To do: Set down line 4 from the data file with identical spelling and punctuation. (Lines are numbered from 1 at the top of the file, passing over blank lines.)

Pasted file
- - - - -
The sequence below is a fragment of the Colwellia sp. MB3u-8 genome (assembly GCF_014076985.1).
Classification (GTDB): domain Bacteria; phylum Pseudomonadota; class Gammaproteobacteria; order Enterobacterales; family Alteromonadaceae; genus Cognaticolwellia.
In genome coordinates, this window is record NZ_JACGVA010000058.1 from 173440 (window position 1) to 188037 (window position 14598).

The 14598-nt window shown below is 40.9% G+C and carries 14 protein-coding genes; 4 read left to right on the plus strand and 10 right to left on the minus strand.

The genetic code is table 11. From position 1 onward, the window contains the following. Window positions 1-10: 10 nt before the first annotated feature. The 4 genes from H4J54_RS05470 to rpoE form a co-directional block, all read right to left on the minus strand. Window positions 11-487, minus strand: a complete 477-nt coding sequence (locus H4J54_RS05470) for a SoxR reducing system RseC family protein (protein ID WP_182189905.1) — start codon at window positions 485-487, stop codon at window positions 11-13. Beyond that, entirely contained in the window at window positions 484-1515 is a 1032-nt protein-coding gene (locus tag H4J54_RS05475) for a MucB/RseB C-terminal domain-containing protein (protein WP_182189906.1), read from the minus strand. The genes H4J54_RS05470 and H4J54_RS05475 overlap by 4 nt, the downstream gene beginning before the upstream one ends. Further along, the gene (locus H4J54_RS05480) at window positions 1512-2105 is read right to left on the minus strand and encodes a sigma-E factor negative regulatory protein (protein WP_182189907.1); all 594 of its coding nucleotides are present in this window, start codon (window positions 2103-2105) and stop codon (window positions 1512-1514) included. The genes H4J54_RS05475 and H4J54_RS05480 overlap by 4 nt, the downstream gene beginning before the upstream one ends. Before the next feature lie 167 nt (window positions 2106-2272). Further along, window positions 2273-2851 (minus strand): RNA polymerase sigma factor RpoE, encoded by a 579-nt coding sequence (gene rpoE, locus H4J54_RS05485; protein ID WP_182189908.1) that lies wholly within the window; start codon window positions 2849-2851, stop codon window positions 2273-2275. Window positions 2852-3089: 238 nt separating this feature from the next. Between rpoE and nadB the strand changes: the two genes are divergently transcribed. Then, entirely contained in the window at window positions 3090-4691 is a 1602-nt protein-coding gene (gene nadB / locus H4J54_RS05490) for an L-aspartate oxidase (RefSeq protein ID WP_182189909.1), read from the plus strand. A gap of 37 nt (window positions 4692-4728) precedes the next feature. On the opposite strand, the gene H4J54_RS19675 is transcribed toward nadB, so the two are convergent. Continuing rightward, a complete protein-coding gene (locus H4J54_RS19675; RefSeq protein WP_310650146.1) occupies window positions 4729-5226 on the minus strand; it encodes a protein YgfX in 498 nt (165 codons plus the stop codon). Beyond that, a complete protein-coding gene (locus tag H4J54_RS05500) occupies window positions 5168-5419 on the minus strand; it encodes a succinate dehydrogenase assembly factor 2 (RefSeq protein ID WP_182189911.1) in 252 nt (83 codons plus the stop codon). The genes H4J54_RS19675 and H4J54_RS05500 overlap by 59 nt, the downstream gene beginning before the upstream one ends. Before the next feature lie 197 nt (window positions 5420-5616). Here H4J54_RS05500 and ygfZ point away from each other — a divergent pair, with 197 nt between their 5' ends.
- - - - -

The 14598-nt window shown below is 40.9% G+C and carries 14 protein-coding genes; 4 read left to right on the plus strand and 10 right to left on the minus strand.